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Architect Dominic Glamuzina on the process of designing a stand out home

Article by Home Magazine

Architecture firm Glamuzina Paterson created a striking home in Matakana. Dominic Glamuzina discusses what the design process was like

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Q&A with architect Dominic Glamuzina

What are your thoughts on the tender process to secure an architect?
It’s similar to an advertising pitch. Your approach to a project changes when you have a competitor, it’s more about selling a tactic than a finished proposal and making assumptions about the intentions of your competitor. I think, in the end, we produced a design that showed how the clients could inhabit and frame the site.

How did your design respond to Mike’s hobby for cooking?
This part of the brief sent us in an interesting direction as we took the idea and attempted to push it as far as we could. We designed a garden wall armature that extended from the kitchen out into the landscape, loosely ordering all of the components of food production in a sequence that ends in a small covered folly away from the house. Unfortunately, this didn’t make it into the final design, but it generated ideas that were incorporated, with the kitchen becoming almost commercial in scale.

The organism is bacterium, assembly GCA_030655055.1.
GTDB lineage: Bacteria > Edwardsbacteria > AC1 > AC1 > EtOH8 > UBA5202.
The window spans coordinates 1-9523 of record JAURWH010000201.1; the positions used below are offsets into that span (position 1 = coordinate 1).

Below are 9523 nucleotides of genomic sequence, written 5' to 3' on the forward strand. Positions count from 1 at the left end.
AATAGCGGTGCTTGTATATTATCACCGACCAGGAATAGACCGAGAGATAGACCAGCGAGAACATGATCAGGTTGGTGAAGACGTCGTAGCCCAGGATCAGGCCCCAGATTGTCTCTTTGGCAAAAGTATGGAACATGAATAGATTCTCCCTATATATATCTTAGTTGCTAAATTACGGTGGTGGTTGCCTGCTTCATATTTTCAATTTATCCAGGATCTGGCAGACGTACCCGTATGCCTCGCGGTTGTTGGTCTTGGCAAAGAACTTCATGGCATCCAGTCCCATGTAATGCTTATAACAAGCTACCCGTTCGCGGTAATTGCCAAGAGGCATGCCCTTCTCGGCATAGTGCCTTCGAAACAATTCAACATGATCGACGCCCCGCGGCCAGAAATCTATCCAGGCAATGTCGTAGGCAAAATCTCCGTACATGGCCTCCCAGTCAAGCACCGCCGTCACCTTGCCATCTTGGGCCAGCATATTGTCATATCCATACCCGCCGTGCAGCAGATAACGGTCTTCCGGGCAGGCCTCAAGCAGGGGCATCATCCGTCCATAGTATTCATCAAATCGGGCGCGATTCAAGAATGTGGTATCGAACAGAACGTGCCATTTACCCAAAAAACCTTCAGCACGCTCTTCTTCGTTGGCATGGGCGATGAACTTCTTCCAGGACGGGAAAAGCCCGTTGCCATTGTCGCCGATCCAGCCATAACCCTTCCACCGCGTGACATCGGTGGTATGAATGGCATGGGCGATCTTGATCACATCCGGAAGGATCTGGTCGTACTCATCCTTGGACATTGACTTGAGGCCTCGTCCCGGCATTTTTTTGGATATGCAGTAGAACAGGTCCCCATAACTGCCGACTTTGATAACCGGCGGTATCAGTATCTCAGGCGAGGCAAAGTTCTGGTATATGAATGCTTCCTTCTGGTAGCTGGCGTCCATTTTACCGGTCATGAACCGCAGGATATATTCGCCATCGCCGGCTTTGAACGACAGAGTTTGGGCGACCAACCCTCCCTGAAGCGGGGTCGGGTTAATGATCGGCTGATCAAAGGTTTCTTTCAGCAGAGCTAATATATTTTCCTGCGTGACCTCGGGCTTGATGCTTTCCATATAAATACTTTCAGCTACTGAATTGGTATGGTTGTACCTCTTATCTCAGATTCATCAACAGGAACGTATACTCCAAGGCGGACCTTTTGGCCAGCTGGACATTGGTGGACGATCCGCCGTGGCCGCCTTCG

Why and how does the design differ from the original?
The original design proposed a deep roof structure which ordered the spaces of the house around courtyards and bedroom wings. The final design used an asymmetric hip roof to order the scale of the spaces, with small level changes and armatures from the original design. We also changed from using brick as a ‘weighted’ material, to looking at a way we could find weight and depth with oversized timber board-and-batten cladding.

What do you think is most successful about the retreat?
The snug is an aberration in the design, a dark sunken space that contrasts with the more outward looking rooms. It’s a textured space which culminates in a small porch mirroring the fold in the exterior façade This provides a small protected exterior room that relates back to the snug through a small slither window at its edge.

The complex geometry of the skylights was tricky for you and the builders. What was the thinking behind their design?
We wanted to find a way to give a hierarchy to the circulation in the plan. The skylights become small explosions of surface and light at points within the deep plan which articulate intersections and material conditions to highlight the axial corridors.

Words by: Jo Bates. Photography by: Sam Hartnett.

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